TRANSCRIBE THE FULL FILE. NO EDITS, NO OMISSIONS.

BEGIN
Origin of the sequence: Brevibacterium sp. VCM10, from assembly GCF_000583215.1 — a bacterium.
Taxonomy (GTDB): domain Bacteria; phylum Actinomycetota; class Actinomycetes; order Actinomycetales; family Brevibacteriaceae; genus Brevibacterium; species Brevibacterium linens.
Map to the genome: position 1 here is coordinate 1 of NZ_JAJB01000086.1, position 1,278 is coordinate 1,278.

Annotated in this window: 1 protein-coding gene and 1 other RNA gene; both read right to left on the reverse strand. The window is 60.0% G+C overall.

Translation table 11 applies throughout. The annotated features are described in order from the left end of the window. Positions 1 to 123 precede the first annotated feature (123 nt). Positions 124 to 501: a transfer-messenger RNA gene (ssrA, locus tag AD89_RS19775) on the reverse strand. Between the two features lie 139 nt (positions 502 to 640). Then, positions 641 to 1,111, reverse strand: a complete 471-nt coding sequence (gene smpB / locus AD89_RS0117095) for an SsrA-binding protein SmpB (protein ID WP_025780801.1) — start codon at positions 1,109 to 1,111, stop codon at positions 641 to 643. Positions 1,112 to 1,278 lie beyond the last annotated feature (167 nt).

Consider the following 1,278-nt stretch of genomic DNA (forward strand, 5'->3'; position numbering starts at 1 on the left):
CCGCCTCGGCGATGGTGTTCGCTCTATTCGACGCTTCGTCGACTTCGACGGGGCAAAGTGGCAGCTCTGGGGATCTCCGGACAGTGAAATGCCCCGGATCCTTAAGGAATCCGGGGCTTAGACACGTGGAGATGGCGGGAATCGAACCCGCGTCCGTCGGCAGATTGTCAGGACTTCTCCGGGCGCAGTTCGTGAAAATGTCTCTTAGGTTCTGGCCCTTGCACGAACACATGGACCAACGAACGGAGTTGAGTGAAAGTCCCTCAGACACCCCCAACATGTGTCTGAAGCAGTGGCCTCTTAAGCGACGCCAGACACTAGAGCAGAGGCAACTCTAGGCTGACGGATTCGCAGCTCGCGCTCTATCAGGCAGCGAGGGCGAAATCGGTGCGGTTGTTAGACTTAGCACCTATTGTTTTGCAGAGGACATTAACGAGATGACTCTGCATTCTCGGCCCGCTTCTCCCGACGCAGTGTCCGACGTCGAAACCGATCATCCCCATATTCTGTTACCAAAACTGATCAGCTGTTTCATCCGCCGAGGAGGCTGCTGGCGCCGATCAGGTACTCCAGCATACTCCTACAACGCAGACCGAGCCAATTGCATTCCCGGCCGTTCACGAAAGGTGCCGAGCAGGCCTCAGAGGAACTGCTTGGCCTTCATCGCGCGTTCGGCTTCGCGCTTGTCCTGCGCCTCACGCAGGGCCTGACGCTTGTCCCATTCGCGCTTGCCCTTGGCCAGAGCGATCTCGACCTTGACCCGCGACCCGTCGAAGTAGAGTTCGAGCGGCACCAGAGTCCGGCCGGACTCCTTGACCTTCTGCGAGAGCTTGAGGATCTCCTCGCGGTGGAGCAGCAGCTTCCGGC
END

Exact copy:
Origin of the sequence: Brevibacterium sp. VCM10, from assembly GCF_000583215.1 — a bacterium.
Taxonomy (GTDB): domain Bacteria; phylum Actinomycetota; class Actinomycetes; order Actinomycetales; family Brevibacteriaceae; genus Brevibacterium; species Brevibacterium linens.
Map to the genome: position 1 here is coordinate 1 of NZ_JAJB01000086.1, position 1,278 is coordinate 1,278.

Annotated in this window: 1 protein-coding gene and 1 other RNA gene; both read right to left on the reverse strand. The window is 60.0% G+C overall.

Translation table 11 applies throughout. The annotated features are described in order from the left end of the window. Positions 1 to 123 precede the first annotated feature (123 nt). Positions 124 to 501: a transfer-messenger RNA gene (ssrA, locus tag AD89_RS19775) on the reverse strand. Between the two features lie 139 nt (positions 502 to 640). Then, positions 641 to 1,111, reverse strand: a complete 471-nt coding sequence (gene smpB / locus AD89_RS0117095) for an SsrA-binding protein SmpB (protein ID WP_025780801.1) — start codon at positions 1,109 to 1,111, stop codon at positions 641 to 643. Positions 1,112 to 1,278 lie beyond the last annotated feature (167 nt).

Consider the following 1,278-nt stretch of genomic DNA (forward strand, 5'->3'; position numbering starts at 1 on the left):
CCGCCTCGGCGATGGTGTTCGCTCTATTCGACGCTTCGTCGACTTCGACGGGGCAAAGTGGCAGCTCTGGGGATCTCCGGACAGTGAAATGCCCCGGATCCTTAAGGAATCCGGGGCTTAGACACGTGGAGATGGCGGGAATCGAACCCGCGTCCGTCGGCAGATTGTCAGGACTTCTCCGGGCGCAGTTCGTGAAAATGTCTCTTAGGTTCTGGCCCTTGCACGAACACATGGACCAACGAACGGAGTTGAGTGAAAGTCCCTCAGACACCCCCAACATGTGTCTGAAGCAGTGGCCTCTTAAGCGACGCCAGACACTAGAGCAGAGGCAACTCTAGGCTGACGGATTCGCAGCTCGCGCTCTATCAGGCAGCGAGGGCGAAATCGGTGCGGTTGTTAGACTTAGCACCTATTGTTTTGCAGAGGACATTAACGAGATGACTCTGCATTCTCGGCCCGCTTCTCCCGACGCAGTGTCCGACGTCGAAACCGATCATCCCCATATTCTGTTACCAAAACTGATCAGCTGTTTCATCCGCCGAGGAGGCTGCTGGCGCCGATCAGGTACTCCAGCATACTCCTACAACGCAGACCGAGCCAATTGCATTCCCGGCCGTTCACGAAAGGTGCCGAGCAGGCCTCAGAGGAACTGCTTGGCCTTCATCGCGCGTTCGGCTTCGCGCTTGTCCTGCGCCTCACGCAGGGCCTGACGCTTGTCCCATTCGCGCTTGCCCTTGGCCAGAGCGATCTCGACCTTGACCCGCGACCCGTCGAAGTAGAGTTCGAGCGGCACCAGAGTCCGGCCGGACTCCTTGACCTTCTGCGAGAGCTTGAGGATCTCCTCGCGGTGGAGCAGCAGCTTCCGGC